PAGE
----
Local agencies are banding together to open a day center for the homeless to shower, use the bathroom, do laundry, get mail, store belongings and charge cellphones in Vancouver’s Fruit Valley neighborhood.
Open daily from 7 a.m. to 5 p.m. starting in December, the 1,200-square-foot space at 1600 W. 20th St. in the Friends of the Carpenter’s warehouse will be run by Share, a local social service agency. Other local nonprofits will help with mental health counseling, general education classes, case management and job searches.
Clark County and the city of Vancouver are each contributing $122,500 to fund the day center’s operations, and the Vancouver Housing Authority is contributing $30,000 toward rent and utilities, for a total of $275,000 for the first year. The city will invest up to $250,000 in federal Community Development Block Grant funding for equipment (such as a shower trailer) and renovations.
The intent is for the day center to be a two-year interim strategy, Vancouver City Manager Eric Holmes said at Monday’s city council workshop.
“It gives us a tiny bit of breathing room for us to address other strategies,” he said.
Vancouver’s Publicly Funded Shelters
• Share House, 30 beds (+25 overflow beds).
• Domestic Violence Shelter, 23 beds.
• Inn at the Orchard, 46 beds, four beds for single women.
• Valley Homestead, 38 beds, four beds for single women.
• Oak Grove, six beds.
• Janus Youth, 11 beds.
Source: City of Vancouver.
The day shelter is just one piece of a complex puzzle for managing Vancouver’s homeless problem, which is exacerbated by the lack of affordable housing, rising rents and lack of shelter space, Andy Silver, executive director for the Council for the Homeless, told the city council.
Another tactic would be to build housing projects specifically targeted at very low-income people, he said.
“We can’t wait for the housing market to completely turn around before we deal with the homeless issue,” Silver said. “We just don’t have that brick and mortar (building) that’s willing to give them a chance.”
One project in the works is Lincoln Place, a 30-unit facility built by the Vancouver Housing Authority as permanent low-barrier housing for chronically homeless people with severe mental health and physical challenges. The $6 million apartment complex on West Lincoln Avenue between 13th and 14th streets is slated to open next spring.
The city and its partners are in discussions about other potential tactics, including allowing a sanctioned tent city on a designated piece of property and creating a women’s shelter.
Vancouver’s homeless population has been more visible in recent months, with dozens of tents housing roughly 85 people lining the sidewalks near Share House shelter in West Vancouver. The city council voted in September to lift a ban on overnight camping on public property (except for parks), which prompted more people to emerge from the shadows — even though the ordinance doesn’t officially go into effect until Oct. 21.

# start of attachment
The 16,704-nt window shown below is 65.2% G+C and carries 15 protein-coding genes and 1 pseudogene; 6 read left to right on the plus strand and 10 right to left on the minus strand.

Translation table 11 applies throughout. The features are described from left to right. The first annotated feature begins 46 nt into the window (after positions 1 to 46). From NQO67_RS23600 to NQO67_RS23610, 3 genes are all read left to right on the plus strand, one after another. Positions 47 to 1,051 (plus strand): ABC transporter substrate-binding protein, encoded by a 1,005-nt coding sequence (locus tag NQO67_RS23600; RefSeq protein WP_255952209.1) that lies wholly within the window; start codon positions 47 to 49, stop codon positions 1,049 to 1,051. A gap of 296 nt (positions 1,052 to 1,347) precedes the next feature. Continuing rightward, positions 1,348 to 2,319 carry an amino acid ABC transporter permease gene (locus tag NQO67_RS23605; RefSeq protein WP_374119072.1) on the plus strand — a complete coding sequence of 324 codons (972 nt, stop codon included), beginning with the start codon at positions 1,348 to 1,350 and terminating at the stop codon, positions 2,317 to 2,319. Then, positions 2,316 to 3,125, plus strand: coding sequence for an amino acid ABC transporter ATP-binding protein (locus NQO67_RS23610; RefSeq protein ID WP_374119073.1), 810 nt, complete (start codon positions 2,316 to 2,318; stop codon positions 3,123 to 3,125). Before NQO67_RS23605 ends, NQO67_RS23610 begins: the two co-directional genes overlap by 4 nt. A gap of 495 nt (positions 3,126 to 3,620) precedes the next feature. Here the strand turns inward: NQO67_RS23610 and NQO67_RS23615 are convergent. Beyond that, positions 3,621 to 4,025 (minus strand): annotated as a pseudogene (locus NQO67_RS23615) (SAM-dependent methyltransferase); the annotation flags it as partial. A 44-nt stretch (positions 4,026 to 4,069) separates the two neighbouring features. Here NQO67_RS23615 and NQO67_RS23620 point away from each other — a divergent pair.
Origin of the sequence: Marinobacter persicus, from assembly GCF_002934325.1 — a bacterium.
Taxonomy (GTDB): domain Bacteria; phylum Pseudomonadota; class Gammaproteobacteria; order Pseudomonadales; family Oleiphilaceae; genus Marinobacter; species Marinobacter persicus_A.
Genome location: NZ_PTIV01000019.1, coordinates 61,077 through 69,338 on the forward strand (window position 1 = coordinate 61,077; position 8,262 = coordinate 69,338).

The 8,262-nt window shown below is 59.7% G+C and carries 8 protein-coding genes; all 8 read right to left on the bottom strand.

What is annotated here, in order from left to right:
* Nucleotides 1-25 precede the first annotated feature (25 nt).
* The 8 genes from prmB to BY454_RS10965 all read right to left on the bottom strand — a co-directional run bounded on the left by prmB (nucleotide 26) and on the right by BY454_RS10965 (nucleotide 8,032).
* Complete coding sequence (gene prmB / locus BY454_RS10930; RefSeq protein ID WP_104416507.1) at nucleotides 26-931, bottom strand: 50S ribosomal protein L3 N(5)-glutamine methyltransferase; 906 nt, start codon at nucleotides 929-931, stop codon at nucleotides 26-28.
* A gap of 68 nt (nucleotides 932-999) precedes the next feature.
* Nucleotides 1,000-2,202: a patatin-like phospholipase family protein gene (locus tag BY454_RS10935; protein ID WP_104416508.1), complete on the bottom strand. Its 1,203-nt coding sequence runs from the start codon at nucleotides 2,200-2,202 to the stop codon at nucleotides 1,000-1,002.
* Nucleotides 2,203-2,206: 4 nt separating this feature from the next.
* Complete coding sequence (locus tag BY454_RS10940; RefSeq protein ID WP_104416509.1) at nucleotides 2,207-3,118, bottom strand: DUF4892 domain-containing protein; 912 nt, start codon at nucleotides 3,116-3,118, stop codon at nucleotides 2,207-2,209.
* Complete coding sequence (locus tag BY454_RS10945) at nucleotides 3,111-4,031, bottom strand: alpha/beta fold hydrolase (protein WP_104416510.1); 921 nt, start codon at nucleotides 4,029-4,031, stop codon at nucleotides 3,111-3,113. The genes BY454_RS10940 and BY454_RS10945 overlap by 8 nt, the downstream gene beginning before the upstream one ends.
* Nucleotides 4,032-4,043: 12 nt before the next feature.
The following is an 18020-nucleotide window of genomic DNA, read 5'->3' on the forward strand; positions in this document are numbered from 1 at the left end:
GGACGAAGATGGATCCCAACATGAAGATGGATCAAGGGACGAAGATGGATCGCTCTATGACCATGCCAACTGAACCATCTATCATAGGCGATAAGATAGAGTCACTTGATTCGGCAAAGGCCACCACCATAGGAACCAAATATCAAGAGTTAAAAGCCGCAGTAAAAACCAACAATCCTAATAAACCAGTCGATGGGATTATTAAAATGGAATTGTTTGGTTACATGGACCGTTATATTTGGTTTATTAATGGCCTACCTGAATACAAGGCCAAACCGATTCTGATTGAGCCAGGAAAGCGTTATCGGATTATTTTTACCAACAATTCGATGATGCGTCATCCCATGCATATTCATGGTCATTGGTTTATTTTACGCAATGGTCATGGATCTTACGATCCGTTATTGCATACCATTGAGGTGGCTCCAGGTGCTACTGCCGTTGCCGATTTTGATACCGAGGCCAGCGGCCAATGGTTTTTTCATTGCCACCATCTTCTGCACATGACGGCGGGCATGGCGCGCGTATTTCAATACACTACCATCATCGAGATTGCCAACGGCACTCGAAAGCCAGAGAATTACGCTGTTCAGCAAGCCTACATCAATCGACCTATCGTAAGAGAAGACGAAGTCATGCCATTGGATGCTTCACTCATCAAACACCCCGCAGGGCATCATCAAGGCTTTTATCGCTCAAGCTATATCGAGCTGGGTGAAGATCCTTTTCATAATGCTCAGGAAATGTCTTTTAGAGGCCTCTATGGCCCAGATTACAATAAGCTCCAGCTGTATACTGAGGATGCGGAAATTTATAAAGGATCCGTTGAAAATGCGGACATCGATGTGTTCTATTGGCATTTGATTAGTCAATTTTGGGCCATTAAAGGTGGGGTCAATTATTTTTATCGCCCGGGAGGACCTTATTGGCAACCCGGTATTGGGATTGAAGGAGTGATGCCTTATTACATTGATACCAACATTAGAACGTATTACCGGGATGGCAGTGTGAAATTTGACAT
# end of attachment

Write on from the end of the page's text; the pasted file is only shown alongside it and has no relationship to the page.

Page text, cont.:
Homelessness is hardly unique to Vancouver. Some states are seeing a drop in homelessness, but numbers are rising in states including Washington, Idaho and Nevada, according to the National Alliance to End Homelessness. The national point-in-time homeless count shows a drop in homelessness from January 2012, when there were 636,000 homeless people counted, to January of this year, when the one-day count was 578,400.
From 2013 to 2014, homelessness in Washington rose 3.8 percent. The annual January count shows the number of homeless in Clark County has hovered between 600 and 1,000 since 2012.
Up to a quarter of the homeless population is estimated to suffer from severe mental illness, and an estimated half of the chronically homeless have problems with drugs and/or alcohol, according to the Substance Abuse and Mental Health Services Administration.
City leaders and staff have repeatedly said that Clark County has a greater ability to address homelessness than the city does. It’s the state, federal and local designated agency for the countywide homeless plan; it’s responsible for the Homeless Action Plan; it funds more than 20 nonprofit service providers; it distributes more than $5.7 million in funding annually; and it collects revenue countywide for services and housing.
By contrast, the city of Vancouver distributes $300,000 annually in federal Community Development Block Grant funds; pays for the Housing Rehabilitation Program and limited rental vouchers; and has oversight on zoning and city code.